First Minister Peter Robinson has a piece in today’s Belfast Telegraph, which pretty much I suspect outlines what’s coming next:
There are some politicians who believe that it taints the democratic process for politicians to engage in such transitional support activities.
I can respect that view but in real life that stance ensures nothing changes and the problem of the existence of paramilitary groups remains for another generation.
If we are to truly seize the opportunity before us we must collectively ensure that paramilitary activity is a thing of the past and those who refuse to leave it behind are dealt with by the PSNI and other agencies.
For the DUP to reconsider its present ministerial protest we need a report that categorically determines there is no organisational sanction for terrorist or criminal activity.
There has been some common ground in the talks about the shape and direction of steps to deal with the legacy of paramilitaries.[Emphasis added]
That’s an assessment which rather deftly lines up with what the PSNI have already said (before Robinson led his political troops out of Stormont). So, back to the Future then?
The elephant in the room though the persistent (and pervasive) doubts that in practice everyone really are equal equal before the law.
Robinson’s answer appears to be to try and kill it with a ray of unremitting positivity:
As we move through the gears in the next week or so we need to remember that we are working to save the process. Without a resolution of the outstanding issues the Assembly does not have a future. For my part I am determined to do all in my power to reach a successful conclusion – one that will ultimately cement the progress we have made over the last decade.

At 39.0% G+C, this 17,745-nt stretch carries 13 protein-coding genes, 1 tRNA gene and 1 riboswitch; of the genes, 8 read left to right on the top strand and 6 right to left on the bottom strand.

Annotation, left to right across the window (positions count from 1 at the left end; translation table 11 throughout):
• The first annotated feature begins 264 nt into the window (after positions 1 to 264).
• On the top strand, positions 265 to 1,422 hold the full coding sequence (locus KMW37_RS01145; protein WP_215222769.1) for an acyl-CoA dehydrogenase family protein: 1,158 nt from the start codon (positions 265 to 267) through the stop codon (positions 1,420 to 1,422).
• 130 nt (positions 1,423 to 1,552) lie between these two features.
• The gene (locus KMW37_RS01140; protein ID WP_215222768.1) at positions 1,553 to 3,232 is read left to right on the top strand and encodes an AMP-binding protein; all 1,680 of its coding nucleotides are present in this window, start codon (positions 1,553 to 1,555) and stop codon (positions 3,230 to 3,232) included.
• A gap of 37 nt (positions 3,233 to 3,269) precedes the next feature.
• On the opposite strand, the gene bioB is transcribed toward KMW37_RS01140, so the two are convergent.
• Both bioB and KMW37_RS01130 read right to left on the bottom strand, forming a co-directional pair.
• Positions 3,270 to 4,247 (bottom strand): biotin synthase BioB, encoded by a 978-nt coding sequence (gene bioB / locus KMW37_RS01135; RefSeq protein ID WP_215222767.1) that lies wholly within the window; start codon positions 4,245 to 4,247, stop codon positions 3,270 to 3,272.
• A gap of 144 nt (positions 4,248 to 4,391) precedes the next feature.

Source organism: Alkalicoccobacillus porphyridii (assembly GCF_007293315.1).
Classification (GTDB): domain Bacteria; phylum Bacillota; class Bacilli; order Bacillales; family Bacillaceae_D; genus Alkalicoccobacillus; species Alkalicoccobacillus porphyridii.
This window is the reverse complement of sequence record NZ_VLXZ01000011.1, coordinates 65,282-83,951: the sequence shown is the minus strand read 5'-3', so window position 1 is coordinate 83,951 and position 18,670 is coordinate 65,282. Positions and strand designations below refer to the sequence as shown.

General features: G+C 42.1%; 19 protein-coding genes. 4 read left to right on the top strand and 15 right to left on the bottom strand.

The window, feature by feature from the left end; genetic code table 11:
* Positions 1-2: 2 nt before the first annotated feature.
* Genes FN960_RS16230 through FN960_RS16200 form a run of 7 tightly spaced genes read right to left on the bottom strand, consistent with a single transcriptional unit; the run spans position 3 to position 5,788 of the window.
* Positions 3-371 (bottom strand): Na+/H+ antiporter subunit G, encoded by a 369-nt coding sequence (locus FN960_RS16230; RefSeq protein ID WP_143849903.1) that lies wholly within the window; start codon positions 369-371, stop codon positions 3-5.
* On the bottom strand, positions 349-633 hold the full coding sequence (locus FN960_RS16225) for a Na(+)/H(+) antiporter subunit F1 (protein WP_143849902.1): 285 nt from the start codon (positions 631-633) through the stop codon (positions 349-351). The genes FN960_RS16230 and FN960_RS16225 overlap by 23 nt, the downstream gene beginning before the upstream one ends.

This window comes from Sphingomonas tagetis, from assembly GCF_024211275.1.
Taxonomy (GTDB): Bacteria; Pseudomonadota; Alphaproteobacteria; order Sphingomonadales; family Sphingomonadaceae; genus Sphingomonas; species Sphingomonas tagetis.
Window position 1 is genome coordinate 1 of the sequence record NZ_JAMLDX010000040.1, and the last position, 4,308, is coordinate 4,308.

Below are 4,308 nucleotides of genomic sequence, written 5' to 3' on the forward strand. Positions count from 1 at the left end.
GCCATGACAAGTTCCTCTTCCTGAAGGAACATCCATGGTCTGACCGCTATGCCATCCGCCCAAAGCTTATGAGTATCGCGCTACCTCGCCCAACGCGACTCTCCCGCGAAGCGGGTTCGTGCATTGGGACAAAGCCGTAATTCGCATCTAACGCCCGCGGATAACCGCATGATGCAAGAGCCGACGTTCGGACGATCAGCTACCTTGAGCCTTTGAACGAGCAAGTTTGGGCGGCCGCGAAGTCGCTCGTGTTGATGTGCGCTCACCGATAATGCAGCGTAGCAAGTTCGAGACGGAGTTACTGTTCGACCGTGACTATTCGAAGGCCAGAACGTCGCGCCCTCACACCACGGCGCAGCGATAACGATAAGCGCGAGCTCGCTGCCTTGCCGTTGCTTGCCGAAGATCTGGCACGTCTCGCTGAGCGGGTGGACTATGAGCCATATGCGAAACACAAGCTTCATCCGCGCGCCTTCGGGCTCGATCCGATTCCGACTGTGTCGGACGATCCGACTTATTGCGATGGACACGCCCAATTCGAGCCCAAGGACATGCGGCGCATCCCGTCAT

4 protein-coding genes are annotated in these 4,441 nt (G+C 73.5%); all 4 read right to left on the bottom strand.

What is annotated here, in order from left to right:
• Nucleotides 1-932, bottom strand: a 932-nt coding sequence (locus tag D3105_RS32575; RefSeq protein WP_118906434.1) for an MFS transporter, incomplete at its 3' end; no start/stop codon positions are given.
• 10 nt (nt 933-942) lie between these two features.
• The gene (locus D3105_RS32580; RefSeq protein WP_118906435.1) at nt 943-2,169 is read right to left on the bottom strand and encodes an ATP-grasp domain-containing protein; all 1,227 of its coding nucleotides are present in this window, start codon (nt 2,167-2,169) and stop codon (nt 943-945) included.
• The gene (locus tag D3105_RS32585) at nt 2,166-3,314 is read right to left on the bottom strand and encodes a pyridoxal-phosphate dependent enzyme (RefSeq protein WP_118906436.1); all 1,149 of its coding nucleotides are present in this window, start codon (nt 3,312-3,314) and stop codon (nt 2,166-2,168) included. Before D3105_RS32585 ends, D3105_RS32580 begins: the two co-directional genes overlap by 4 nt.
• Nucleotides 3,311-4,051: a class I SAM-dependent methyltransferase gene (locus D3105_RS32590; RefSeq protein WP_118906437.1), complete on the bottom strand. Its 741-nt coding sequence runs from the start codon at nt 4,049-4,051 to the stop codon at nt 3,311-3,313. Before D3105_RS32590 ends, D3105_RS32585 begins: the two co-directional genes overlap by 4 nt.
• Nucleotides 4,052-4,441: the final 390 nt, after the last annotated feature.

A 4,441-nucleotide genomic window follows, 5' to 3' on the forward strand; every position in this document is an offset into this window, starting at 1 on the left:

I firmly believe that the best interests of Northern Ireland are served by having our own local government making decisions that contribute to a stronger, more successfully country.
We have much to be proud of but now is the time to seize the moment and work to finish the job of moving our society from the difficult and devastating years of troubles and misery to a confident, prosperous, tolerant society offering hope and opportunity.
As I have argued before, narrative is not just what you say, it also constructed from what you do and what you achieve in your endeavours. The primary weakness in the Battle a Day narrative which dominates the OFMdFM duo, lies in their joint inability to deliver tangible goods.
That, and the reluctance of either party, but with regard to the ongoing effects of paramilitarism, Sinn Fein in particular, to make themselves publicly accountable.
Mick is founding editor of Slugger. He has written papers on the impacts of the Internet on politics and the wider media and is a regular guest and speaking events across Ireland, the UK and Europe. Twitter: @MickFealty